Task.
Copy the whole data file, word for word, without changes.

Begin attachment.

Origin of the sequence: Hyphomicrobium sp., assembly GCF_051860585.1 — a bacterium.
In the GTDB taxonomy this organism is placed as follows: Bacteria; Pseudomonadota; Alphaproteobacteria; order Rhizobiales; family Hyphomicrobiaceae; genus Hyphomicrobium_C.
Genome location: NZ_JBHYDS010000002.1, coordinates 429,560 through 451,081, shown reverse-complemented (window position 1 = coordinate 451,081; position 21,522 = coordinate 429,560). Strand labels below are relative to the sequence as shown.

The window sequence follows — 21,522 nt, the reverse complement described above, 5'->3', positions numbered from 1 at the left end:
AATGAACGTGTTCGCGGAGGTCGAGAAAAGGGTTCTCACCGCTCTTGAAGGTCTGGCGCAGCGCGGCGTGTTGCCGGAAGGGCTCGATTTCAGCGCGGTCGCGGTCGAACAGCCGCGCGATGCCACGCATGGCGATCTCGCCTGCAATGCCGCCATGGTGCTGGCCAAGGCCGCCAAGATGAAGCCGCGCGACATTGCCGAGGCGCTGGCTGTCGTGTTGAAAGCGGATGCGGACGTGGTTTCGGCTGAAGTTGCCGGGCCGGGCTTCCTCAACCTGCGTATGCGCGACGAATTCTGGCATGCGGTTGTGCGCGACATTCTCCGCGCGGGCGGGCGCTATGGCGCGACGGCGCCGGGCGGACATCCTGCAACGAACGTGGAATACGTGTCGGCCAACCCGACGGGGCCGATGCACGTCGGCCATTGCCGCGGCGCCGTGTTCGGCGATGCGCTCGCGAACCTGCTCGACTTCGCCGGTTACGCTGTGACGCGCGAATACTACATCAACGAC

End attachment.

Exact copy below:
Origin of the sequence: Hyphomicrobium sp., assembly GCF_051860585.1 — a bacterium.
In the GTDB taxonomy this organism is placed as follows: Bacteria; Pseudomonadota; Alphaproteobacteria; order Rhizobiales; family Hyphomicrobiaceae; genus Hyphomicrobium_C.
Genome location: NZ_JBHYDS010000002.1, coordinates 429,560 through 451,081, shown reverse-complemented (window position 1 = coordinate 451,081; position 21,522 = coordinate 429,560). Strand labels below are relative to the sequence as shown.

The window sequence follows — 21,522 nt, the reverse complement described above, 5'->3', positions numbered from 1 at the left end:
AATGAACGTGTTCGCGGAGGTCGAGAAAAGGGTTCTCACCGCTCTTGAAGGTCTGGCGCAGCGCGGCGTGTTGCCGGAAGGGCTCGATTTCAGCGCGGTCGCGGTCGAACAGCCGCGCGATGCCACGCATGGCGATCTCGCCTGCAATGCCGCCATGGTGCTGGCCAAGGCCGCCAAGATGAAGCCGCGCGACATTGCCGAGGCGCTGGCTGTCGTGTTGAAAGCGGATGCGGACGTGGTTTCGGCTGAAGTTGCCGGGCCGGGCTTCCTCAACCTGCGTATGCGCGACGAATTCTGGCATGCGGTTGTGCGCGACATTCTCCGCGCGGGCGGGCGCTATGGCGCGACGGCGCCGGGCGGACATCCTGCAACGAACGTGGAATACGTGTCGGCCAACCCGACGGGGCCGATGCACGTCGGCCATTGCCGCGGCGCCGTGTTCGGCGATGCGCTCGCGAACCTGCTCGACTTCGCCGGTTACGCTGTGACGCGCGAATACTACATCAACGAC